At CT and just about everywhere else, there’s been lots of discussion about who is voting for Trump and why. This began during the Republican primaries, when it made sense to ask “what kind of Republican would prefer Trump to Bush, Cruz etc?”.
This kind of discussion continued through the general election, even though the answer is now staring us in the face. Trump is getting overwhelming support from self-described Republicans and Republican-leaning independents, and almost none from Democrats and Democrat-leaning independents. The same was true for Romney four years ago, and for McCain and Bush before him.
This is well known, but few people seem to have drawn the obvious conclusion*. With marginal changes (I’ll discuss these below), the people who are voting for Trump now voted for Romney four years ago, and for Bush before that.
This makes nonsense of much of the discussion of Trump voters as the dispossessed, protesting against globalisation, predatory capitalism and the destruction of American manufacturing. Conversely, it turns out that the discussion of Romney’s “dog whistle” appeals to racism was misconceived. Replacing the dog whistle with a bullhorn has turned out to be no problem for the great majority of those who voted for Romney.
What matters to Romney/Trump voters is what Romney and Trump have in common. Trivially, they have both been nominated by the Republican party and their supporters are Republican partisans. But that’s a bit like saying that opium makes you sleepy because of its dormitive quality. People are Republican partisans because they agree with the core elements of the Republican position: white Christianist identity politics, opposition to (non-white) immigration, and anti-poor, anti-union economic and social policies. What Trump has done is to show that some things previously thought to be core Republican commitments (free trade, for example) are actually peripheral.
Of course, the overlap is not 100 per cent. The (small) group of Republicans who aren’t voting for Trump is different from the (also small) group who didn’t vote for Romney: the never-Trumpers are mostly women and college graduates, while the anti-Romney Repubs presumably included some stereotypical Trump voters (with the qualification that they identified as Republicans well before Trump came along).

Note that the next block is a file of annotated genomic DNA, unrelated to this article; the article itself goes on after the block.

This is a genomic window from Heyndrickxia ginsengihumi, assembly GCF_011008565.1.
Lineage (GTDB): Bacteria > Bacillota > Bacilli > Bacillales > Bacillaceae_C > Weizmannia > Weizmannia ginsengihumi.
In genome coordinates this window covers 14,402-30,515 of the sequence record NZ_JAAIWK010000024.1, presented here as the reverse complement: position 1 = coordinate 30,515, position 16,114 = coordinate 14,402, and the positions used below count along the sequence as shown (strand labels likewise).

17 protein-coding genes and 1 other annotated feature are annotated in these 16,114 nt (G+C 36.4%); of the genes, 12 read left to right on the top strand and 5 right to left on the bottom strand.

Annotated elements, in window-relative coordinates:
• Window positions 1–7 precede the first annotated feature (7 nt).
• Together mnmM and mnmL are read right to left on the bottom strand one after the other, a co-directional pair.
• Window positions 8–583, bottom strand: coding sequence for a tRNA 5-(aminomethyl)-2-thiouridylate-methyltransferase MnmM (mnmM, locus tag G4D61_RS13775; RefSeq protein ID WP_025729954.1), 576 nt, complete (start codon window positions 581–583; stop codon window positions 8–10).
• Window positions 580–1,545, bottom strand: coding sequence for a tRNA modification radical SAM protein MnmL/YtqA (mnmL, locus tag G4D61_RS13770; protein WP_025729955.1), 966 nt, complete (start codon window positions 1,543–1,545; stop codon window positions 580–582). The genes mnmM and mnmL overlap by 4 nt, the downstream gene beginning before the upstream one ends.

In addition, it’s necessary to take account of demographic changes, newly registered voters, differences in turnout and switches in party affiliation. Demographic changes have mostly favored the Democrats. Trump has claimed to be driving new registrations, but I’ve seem no evidence of this. Republicans have had a net benefit from switchers, but that’s mostly a continuation/completion of the long migration of Southern white nationlists away from the Democratic party.
Overall, though, the problem is simple. If you want to explain Trump’s support base, you need to start from the fact that he shares it with Romney and Bush.
* Corey here at CT and elsewhere has probably been the most consistent exponent of the view that Trump is a traditional Republican, in the line of Goldwater and Reagan. I broadly agree, though I’d put more stress on new developments over the past 20 years or so. Trump’s complete disregard for truth, norms of decency and so on, is an extrapolation of a process that’s been going on for quite a while, at the popular level with Fox News, birtherism and so on and in the Republican intellectual apparatus with climate denial, zombie economics and attacks on “political correctness”.